Trans rights are human rights

I am a transgender woman who lives in Madison Heights. Oh, and I am not a young person. I’m well into extended middle-age.

I’m a member of the Madison Heights community — have been for many years — where I have never felt unwelcome. We consider our community a community for all, for we all have issues and events important to our daily lives. My own are no more and no less important than any others.

Many people in this community use female pronouns for me, and that’s great. Some do not, but that’s OK, too. Using different pronouns is not a requirement. It’s a request. And I know it might not be easy, for I have apologized many times for making pronoun mistakes. People are respectful toward me, but I know that many avoid me because they are uncomfortable. It’s OK. I understand.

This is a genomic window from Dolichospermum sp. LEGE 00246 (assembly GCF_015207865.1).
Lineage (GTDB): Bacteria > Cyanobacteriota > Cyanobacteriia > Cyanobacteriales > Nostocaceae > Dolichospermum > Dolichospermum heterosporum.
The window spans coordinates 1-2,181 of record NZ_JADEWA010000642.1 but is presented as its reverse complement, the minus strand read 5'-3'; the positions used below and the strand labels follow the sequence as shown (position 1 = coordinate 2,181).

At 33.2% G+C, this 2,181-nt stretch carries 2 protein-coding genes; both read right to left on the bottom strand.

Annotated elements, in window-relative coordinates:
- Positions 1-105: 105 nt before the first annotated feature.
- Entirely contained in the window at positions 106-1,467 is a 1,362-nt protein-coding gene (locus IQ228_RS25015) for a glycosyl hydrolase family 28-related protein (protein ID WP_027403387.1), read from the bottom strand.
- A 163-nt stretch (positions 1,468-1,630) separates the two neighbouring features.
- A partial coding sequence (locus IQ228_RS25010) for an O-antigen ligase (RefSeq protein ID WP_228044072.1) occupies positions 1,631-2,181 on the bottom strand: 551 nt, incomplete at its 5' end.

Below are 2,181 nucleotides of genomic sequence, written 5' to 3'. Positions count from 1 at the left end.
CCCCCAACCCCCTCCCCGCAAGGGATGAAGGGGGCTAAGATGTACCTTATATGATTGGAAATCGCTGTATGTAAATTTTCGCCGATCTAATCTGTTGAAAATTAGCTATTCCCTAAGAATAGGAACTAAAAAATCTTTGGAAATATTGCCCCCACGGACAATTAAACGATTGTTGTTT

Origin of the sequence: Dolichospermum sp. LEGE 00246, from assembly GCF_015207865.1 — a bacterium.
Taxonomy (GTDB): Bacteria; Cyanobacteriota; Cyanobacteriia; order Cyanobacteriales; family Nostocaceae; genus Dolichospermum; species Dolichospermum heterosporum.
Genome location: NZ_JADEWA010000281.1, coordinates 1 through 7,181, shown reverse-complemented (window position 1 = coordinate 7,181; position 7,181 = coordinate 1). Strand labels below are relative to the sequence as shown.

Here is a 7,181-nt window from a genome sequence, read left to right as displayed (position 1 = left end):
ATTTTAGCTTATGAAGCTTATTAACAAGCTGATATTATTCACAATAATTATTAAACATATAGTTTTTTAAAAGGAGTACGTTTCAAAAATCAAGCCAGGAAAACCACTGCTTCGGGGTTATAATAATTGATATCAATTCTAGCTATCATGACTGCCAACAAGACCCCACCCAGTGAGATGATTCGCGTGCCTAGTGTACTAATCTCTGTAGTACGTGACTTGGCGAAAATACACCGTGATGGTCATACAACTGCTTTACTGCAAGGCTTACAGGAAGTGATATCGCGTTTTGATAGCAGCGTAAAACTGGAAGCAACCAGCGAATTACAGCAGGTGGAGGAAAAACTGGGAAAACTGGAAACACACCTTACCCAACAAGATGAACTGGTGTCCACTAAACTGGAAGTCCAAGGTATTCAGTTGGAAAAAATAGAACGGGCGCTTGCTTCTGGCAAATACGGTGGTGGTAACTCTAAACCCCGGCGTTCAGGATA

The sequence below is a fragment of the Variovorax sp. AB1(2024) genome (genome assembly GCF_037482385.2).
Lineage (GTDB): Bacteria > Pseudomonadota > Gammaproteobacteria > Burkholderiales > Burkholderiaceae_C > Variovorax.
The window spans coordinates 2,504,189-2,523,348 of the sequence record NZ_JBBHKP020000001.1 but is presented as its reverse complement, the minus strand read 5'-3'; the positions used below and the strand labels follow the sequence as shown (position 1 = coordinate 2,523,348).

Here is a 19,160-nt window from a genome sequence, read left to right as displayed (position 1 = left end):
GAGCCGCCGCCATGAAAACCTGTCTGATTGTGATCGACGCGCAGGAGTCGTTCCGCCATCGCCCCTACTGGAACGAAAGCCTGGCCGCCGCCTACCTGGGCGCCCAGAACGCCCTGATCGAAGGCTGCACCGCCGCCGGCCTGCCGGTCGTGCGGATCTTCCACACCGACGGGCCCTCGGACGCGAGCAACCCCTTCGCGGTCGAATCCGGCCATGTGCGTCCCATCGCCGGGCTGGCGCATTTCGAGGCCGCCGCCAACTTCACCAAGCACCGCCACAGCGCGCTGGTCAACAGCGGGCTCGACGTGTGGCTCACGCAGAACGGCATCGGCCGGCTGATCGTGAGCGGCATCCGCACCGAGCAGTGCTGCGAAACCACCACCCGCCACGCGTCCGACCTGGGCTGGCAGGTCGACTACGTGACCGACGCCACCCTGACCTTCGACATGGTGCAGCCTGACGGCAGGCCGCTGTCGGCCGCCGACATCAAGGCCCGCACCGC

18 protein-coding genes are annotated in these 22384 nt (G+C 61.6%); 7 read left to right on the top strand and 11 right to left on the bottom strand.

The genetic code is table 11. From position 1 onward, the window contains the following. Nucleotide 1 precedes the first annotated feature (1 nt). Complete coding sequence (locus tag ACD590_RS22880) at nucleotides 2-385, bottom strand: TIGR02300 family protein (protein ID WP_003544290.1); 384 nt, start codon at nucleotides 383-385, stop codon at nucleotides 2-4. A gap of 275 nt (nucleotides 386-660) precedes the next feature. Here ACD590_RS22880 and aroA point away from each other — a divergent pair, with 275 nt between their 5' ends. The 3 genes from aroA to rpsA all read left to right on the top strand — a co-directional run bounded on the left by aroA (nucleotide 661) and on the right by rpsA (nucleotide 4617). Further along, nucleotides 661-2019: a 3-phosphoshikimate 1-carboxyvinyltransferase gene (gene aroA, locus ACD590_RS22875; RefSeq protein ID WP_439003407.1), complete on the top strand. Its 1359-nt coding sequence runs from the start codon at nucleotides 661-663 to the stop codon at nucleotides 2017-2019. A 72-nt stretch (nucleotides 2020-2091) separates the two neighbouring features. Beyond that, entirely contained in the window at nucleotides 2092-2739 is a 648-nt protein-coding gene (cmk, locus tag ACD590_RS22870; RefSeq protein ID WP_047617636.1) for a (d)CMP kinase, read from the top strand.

I believe in God, too. I believe God loves me just as much as God loves anyone and everyone. I believe God created me this way to show my Madison Heights community that what counts most is not who a person is on the outside, it’s who each is on the inside. But I respect those who disagree with my beliefs, even if I disagree with those persons.

I can’t require anyone in this community to accept the changes I’ve made to myself. Many don’t care one way or the other and consider it my business. Some tolerate my changes even though they don’t understand or agree. Many others are fully supportive. And some consider it wrong, but that’s OK, too.

My only goals are to live as who I was created to be and to survive each day.

I hope these few lines will help those persons who are too uncomfortable, or unable, to talk to a transgender person directly.

All of us in Madison Heights value differences in beliefs, in opinions, in families, and in people, for we know that love and respect are truly our guiding morals, as God shows us daily how to love and value each other.

ONNA McKLENNON

Madison Heights

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